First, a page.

To confirm the requirement of the ERK5-FAK axis in promoting breast cancer metastasis, we performed tumorigenesis assays in nude mice. First, we created a novel stable MDA-MB-231 cell line to permit doxycycline-inducible ERK5 knockdown in vivo (Supplementary Fig. S5A). MDA-MB-231 cells carrying the shERK5i-Luc2=tdT construct were transplanted into the mammary fat pad of athymic female CD1 mice to allow orthotopic tumor formation. Animals exhibiting small tumors (between 10 and 80 mm3 at day 20) were subsequently fed with a doxycycline containing diet (dox+) to silence ERK5 in breast cancer cells, or with a standard doxycycline-free (dox−) control diet. The presence of doxycycline in the serum of dox+ mice was confirmed by using mass-spectrometry analysis of terminal cardiac blood puncture samples (Supplementary Fig. S5B).

Initially, ERK5 silencing appeared to cause a slight decrease in tumor growth (Fig. 6A). However, no significant difference in tumor size was measured until the absence of ERK5 begun to noticeably accelerate the growth of orthotopic mammary grafts in mice exposed to doxycycline for 3.5 weeks, corresponding to 44 days post transplantation (Fig. 6B). A similar impact of ERK5 silencing on tumor growth was observed in a preliminary small pilot experiment in which MDA-MB-231 cells carrying the shERK5i-Luc2=tdT construct were transplanted subcutaneously into the back of adult female CBA nude mice (Supplementary Fig. S6A, B). Immunostaining of harvested tumor sections confirmed efficient silencing of ERK5 in orthotopic mammary grafts excised from dox+ CD1 mice (Fig. 6C). Remarkably, the reduction in ERK5 expression correlated with decreased p-FAK(Tyr397) staining, consistent with the requirement of ERK5 for mediating FAK activation in vivo (Fig. 6C). Accordingly, human invasive ductal carcinoma biopsies exhibiting high ERK5 expression displayed high level of p-FAK(Tyr397) (Supplementary Fig. S7).

Fig. 6: Induced ERK5 silencing accelerates tumor growth and suppresses FAK phosphorylation in mammary tumor grafts.
figure 6

MDA-MB-231 cells carrying shERK5i were orthotopically transplanted into the mammary fad pad of CD1 nude mice. A Representative bioluminescence images of mammary tumors just before (day 20) and after mice were fed with doxycycline for 12 and 22 days. B Tumors were measured on average twice a week for the duration of the experiment. The data presented as fold increase in the volume of tumor size after the introduction of the dox diet at day 20 correspond to the mean ± SD. After 4 weeks, animals in the dox− and dox+ cohorts exhibiting large tumors or a change in normal behavior were humanely culled. Total N number of animals analyzed per condition over the duration of the experiment is indicated. C Tumors were collected 4 weeks after exposure to doxycycline and analyzed by immunohistochemistry with a specific antibody to ERK5 or to p-FAK(Y397). Scale bars: (40x) 20 μm.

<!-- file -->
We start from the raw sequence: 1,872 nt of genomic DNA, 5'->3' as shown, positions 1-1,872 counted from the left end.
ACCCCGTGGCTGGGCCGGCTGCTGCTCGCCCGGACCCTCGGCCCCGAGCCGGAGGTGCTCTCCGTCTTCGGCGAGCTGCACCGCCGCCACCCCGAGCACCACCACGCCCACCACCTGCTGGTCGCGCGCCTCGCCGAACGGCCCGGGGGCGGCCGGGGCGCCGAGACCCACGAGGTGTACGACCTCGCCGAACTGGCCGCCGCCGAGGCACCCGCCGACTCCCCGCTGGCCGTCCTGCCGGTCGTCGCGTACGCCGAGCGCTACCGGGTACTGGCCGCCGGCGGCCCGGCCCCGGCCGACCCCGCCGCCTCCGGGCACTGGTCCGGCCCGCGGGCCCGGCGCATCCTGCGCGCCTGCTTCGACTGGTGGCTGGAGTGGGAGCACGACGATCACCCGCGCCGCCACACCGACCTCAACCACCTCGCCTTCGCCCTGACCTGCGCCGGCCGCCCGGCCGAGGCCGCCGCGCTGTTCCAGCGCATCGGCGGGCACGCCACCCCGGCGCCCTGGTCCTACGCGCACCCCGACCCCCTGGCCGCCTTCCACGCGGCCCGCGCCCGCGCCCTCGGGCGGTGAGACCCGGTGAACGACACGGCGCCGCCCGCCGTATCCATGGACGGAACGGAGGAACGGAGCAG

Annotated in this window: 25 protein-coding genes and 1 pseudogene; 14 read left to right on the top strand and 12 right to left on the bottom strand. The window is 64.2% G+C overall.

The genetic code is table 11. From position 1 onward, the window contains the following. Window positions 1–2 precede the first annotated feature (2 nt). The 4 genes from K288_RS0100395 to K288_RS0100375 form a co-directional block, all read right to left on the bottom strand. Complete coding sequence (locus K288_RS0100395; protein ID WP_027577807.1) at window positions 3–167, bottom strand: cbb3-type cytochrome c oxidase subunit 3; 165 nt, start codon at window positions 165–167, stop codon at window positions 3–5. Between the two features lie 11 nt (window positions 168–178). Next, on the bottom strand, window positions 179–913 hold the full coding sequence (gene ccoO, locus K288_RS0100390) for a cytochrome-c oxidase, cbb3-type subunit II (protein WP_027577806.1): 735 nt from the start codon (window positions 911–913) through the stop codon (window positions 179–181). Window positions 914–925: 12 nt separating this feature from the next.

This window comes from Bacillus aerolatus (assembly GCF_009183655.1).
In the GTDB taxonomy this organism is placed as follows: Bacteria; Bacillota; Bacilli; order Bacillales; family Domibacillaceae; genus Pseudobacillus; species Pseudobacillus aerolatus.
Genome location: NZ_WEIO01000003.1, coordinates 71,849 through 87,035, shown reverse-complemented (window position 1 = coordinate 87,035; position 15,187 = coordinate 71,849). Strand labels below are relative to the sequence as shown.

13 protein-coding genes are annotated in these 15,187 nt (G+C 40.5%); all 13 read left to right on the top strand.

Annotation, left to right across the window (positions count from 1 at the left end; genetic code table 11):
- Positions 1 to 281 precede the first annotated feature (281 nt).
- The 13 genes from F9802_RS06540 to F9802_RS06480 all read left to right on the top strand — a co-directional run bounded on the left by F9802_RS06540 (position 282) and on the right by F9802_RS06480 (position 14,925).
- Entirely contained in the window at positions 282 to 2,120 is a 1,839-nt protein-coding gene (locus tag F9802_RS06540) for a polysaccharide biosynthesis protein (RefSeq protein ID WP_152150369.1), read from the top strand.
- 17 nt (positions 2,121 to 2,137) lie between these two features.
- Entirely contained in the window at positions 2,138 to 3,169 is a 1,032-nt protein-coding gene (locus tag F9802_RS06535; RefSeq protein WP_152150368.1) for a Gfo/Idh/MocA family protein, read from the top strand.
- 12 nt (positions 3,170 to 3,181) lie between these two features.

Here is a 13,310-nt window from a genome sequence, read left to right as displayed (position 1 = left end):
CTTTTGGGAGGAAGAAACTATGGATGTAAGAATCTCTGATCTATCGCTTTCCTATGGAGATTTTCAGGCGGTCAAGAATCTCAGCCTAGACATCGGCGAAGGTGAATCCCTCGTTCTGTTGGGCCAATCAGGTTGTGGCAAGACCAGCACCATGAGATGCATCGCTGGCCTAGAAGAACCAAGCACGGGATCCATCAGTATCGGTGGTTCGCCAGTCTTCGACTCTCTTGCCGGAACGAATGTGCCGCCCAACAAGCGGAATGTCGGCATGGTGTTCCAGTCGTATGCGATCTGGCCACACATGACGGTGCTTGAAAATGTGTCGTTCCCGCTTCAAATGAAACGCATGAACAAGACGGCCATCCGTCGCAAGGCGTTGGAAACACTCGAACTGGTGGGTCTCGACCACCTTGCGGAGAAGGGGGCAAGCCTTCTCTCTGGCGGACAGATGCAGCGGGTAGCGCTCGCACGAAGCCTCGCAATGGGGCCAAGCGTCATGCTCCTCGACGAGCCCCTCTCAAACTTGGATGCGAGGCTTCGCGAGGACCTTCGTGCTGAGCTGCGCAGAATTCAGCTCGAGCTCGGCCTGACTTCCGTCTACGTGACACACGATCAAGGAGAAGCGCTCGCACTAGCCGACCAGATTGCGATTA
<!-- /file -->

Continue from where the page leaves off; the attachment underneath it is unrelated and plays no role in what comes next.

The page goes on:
Mice cohorts were subsequently organized in pairs of dox+ and dox− animals according to similar size of tumor volumes (Fig. 7A). The presence of tdT+ metastatic breast cancer cells in the lungs of mice carrying orthotopic mammary tumor grafts was quantified post-mortem by flow cytometry (Fig. 7A, B). Consistent with the requirement of ERK5 for mediating breast cancer cell invasion in vitro, the absence of ERK5 notably suppressed breast cancer lung metastasis in vivo. The remaining low incidence of lung metastasis detected in the dox+ group was likely a consequence of residual ERK5 level in shERK5i-expressing MDA-MB-231 cells that would be expected in any silencing approach by means of inducible shRNA. Breast cancer cell metastasis to the spleen and the bone was also captured by bioluminescence imaging in one control animal among all recipient mice analyzed (Fig. 7C).

Fig. 7: Induced ERK5 silencing suppresses breast cancer lung metastasis.
figure 7

Control (dox−) and doxycycline-fed (dox+) mice bearing mammary tumor grafts were paired according to similar tumor size. A, B Breast metastasis was detected post mortem by quantification of live (DAPI) breast cancer cells (tdT+) in the lung. A representative flow cytometry analysis is shown in B. The graphical analysis of the data demonstrated that ERK5 knockdown significantly reduced metastatic burden. Ratio paired t test was applied for p value calculation, p ≤ 0.01 (**). Raw numbers utilized for the graph are presented in the table. C Breast metastasis to the spleen and bone were detected by bioluminescence imaging in one control (dox−) animal of a pair sacrificed at 4 weeks after dox exposure.


We have demonstrated for the first time that induced ERK5 silencing in small TNBC grafts accelerated the dynamic of tumor growth, suggesting that ERK5 could antagonize mitogenic signaling to maintain cancer cell survival in established tumors. This hypothesis contradicts previous reports that demonstrated that ERK5 knockdown did not affect the growth of primary triple-negative mammary tumors [8,9,10, 13]. Moreover, a recent publication provided new genetic evidence supporting the requirement of ERK5 in promoting tumorigenesis [29]. These conflicting findings highlight that continued efforts need to be made to resolve the ongoing controversy about the involvement of ERK5 in tumor growth during the early stage development of breast cancer. Nevertheless, ERK5 remains a clinically relevant therapeutic target in TNBC given its strong association with increased metastatic risk (8–10, 29, this study).